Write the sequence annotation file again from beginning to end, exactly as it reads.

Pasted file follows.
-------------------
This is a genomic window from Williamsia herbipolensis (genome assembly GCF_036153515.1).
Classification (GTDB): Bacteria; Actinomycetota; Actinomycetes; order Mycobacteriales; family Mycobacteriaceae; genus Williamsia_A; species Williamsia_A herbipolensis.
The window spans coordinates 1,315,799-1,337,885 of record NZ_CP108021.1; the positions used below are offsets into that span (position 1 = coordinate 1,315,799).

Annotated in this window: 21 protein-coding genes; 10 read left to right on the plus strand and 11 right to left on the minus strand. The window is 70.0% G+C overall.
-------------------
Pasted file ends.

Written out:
This is a genomic window from Williamsia herbipolensis (genome assembly GCF_036153515.1).
Classification (GTDB): Bacteria; Actinomycetota; Actinomycetes; order Mycobacteriales; family Mycobacteriaceae; genus Williamsia_A; species Williamsia_A herbipolensis.
The window spans coordinates 1,315,799-1,337,885 of record NZ_CP108021.1; the positions used below are offsets into that span (position 1 = coordinate 1,315,799).

Annotated in this window: 21 protein-coding genes; 10 read left to right on the plus strand and 11 right to left on the minus strand. The window is 70.0% G+C overall.